The trial of Dr. Conrad Murray, the doctor charged in Michael Jackson's death, opened Tuesday. Jackson's parents and siblings arrived at the Los Angeles courtroom to watch the proceedings.
As prosecutors played an incredibly sad tape of Michael Jackson's voice, recorded just weeks before his death, coupled with a photo of his lifeless body, spectators in the Los Angeles courtroom looked pained. The King of Pop said: "We have to be phenomenal. When people leave this show, when people leave my show, I want them to say, 'I've never seen nothing like this in my life. Go. Go. I've never seen nothing like this. Go. It's amazing. He's the greatest entertainer in the world. I'm taking that money, a million children, children's hospital, the biggest in the world, Michael Jackson's Children's Hospital."'"
Prosecutors portrayed Murray, 58, as an incompetent doctor whose gross negligence in administering propofol - a risky drug which requires close monitoring of patient in controlled medical settings - led to Jackson's death in 2009. Walgren’s opening focused on the timeline leading up to Jackson’s death and on Murray’s actions during the last few hours of his life.
Walgren argued that while working for Jackson, Murray shipped more than four gallons of propofol, misusing it against medical practices. "There was no doctor-patient relationship," Walgren said. "... What existed here was an employer-employee relationship. He was not working for the health of Michael Jackson. Dr. Murray was working for a fee of $150,000."
Medical practitioners have said that administering an extremely dangerous anesthetic like propofol as a sleeping aid, outside clinical settings, was rare and should be considered negligence. "Propofol is an agent that requires very close monitoring and is often limited only to use by anesthesiologists," Dr. Richard Page, head of cardiology at the University of Washington Medical Center in Seattle, was quoted by ABC News. "The main issue with this agent is respiratory depression, which in turn could cause cardiac arrest.""It is a very dangerous drug," said Dr. Brian Olshansky, a cardiologist at the University of Iowa who said he often uses it to place patients in deep sedation for certain heart procedures. "It is not for sleep. I cannot imagine anyone would use this outside a very regulated environment such as the availability of emergency respiratory equipment."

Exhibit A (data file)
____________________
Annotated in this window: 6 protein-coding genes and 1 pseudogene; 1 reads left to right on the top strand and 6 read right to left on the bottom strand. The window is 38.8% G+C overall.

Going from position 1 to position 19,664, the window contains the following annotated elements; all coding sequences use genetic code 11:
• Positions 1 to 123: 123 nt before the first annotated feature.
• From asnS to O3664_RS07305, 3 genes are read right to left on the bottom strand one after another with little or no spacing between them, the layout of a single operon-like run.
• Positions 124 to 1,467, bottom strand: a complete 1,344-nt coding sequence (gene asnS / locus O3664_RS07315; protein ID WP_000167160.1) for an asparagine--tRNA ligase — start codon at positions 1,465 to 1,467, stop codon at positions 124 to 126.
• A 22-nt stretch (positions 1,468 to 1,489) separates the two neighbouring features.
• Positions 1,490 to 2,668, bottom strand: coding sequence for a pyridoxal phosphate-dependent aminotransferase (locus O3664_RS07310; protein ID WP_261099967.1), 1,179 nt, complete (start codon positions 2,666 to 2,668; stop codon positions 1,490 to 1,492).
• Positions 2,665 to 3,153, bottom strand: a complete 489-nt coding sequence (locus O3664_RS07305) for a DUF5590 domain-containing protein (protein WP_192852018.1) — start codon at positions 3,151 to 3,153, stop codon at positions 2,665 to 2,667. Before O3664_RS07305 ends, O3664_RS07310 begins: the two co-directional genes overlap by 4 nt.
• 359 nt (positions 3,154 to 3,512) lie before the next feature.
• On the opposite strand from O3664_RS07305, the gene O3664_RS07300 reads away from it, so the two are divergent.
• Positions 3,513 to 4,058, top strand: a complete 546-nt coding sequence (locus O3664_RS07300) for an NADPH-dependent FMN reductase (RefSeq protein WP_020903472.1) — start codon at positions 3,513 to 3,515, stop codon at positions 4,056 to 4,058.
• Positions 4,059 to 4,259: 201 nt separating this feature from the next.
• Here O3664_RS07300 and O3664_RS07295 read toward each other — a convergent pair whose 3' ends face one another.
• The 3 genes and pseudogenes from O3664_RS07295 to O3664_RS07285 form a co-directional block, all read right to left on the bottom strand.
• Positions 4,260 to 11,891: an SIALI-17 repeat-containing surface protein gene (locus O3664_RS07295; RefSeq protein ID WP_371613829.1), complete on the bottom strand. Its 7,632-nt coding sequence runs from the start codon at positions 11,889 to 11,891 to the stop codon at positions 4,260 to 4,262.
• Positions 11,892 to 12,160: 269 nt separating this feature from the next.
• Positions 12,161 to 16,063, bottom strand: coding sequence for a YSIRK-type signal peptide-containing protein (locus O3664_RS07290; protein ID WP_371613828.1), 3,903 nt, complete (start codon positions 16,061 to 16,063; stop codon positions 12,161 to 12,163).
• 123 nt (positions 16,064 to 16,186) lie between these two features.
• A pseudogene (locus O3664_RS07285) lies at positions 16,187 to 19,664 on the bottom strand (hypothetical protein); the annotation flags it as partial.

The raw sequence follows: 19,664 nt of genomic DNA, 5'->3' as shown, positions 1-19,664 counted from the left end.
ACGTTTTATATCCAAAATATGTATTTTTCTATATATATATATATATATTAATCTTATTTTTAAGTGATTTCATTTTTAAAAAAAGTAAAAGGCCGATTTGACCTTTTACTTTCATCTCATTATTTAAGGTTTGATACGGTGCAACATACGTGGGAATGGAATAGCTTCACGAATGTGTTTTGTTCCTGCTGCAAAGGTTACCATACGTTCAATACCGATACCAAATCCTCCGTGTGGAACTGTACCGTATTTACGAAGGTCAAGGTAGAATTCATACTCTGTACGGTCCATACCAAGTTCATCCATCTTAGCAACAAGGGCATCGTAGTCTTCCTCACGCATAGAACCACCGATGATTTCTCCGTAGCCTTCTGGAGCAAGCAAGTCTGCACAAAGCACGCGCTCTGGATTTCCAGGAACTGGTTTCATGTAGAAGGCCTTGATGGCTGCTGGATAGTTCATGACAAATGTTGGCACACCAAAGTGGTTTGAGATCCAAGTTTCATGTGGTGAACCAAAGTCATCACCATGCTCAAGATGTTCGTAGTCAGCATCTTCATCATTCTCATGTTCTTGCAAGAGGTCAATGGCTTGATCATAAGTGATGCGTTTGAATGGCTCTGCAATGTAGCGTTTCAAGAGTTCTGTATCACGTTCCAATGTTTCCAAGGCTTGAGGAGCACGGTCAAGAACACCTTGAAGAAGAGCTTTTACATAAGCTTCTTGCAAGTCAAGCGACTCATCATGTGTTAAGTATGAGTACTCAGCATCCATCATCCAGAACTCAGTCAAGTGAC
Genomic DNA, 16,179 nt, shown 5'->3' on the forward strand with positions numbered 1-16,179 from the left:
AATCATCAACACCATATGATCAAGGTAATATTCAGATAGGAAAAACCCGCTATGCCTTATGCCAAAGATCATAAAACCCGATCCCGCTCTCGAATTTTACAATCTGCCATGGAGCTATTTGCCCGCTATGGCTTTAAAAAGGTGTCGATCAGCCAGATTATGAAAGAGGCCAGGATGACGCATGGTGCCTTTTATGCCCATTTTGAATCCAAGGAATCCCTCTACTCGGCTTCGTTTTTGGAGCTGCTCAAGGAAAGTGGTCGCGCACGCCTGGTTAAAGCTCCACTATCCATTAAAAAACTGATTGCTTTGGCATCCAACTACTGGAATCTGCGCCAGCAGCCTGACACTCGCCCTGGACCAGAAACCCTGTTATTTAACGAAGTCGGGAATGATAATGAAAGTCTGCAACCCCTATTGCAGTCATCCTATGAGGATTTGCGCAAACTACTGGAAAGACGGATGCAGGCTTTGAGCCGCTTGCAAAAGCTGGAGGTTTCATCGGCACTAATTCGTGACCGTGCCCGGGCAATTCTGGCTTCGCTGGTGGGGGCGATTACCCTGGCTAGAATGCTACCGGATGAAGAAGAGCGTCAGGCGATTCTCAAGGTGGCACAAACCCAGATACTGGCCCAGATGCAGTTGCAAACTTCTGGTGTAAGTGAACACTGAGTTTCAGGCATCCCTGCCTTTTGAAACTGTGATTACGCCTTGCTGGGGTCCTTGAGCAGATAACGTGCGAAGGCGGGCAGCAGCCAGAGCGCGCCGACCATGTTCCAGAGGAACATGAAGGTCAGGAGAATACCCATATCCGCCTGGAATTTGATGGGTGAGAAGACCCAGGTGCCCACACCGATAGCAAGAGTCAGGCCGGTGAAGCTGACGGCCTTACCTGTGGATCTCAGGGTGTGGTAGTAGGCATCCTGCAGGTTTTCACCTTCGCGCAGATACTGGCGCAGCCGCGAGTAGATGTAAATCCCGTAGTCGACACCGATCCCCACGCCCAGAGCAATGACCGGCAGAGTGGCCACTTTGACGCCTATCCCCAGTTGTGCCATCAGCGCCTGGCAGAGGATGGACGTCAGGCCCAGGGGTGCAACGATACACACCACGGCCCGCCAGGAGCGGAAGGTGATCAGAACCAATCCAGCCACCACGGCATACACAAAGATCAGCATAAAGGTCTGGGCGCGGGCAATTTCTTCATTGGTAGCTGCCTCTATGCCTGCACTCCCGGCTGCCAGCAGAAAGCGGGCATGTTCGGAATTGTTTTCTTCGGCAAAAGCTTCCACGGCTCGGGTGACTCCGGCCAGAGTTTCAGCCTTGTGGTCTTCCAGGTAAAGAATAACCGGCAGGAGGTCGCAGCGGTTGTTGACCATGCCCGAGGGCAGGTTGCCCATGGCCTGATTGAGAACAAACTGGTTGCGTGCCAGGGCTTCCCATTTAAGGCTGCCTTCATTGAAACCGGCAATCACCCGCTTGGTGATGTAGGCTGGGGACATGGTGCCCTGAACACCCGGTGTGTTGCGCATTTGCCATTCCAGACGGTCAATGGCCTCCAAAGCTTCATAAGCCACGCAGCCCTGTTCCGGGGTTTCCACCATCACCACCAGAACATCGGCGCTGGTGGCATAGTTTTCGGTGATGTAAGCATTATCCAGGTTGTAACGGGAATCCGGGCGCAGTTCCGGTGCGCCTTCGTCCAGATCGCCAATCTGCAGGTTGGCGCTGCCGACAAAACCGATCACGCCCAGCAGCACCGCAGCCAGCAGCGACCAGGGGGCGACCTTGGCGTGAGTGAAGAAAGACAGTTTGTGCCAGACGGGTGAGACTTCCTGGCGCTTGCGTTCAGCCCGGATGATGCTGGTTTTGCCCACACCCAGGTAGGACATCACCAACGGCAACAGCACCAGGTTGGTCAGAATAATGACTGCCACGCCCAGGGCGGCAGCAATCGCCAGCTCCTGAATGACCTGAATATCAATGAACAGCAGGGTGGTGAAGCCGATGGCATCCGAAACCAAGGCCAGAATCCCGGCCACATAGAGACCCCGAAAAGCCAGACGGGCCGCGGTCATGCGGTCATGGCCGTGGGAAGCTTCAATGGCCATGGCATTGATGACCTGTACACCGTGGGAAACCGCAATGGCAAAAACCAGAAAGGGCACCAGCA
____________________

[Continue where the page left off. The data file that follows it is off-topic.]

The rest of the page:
As expected, defense attorneys have claimed that the pop star caused his own death by taking a drug overdose, including propofol, after his doctor left the room. Defense attorneys have argued that Murray entered Jackson's room around midday June 25, 2009, to find him not breathing, but with a faint pulse. Murray's attempts to revive Jackson by administering CPR didn't succeed, which prompted him to call for help. Since there was no landline phone available, Murray couldn't call 911, and he claims that he couldn't use his cell phone because he did not know the exact address.
Prosecutor Walgren pointed out that Murray was very active on his phone that morning. He also noted that the doctor responded to an email from the concert promoter’s insurance broker denying media reports about problems with Jackson’s health. Murray never called for emergency services himself, instead waiting more than 20 minutes to have one of Jackson's bodyguards make the call. "Basic common sense requires 911 be called immediately," he said. "Basic common sense. And we know that was not done."
The trial is expected to last at least five weeks. If convicted, Murray faces up to four years in prison and the loss of his medical license.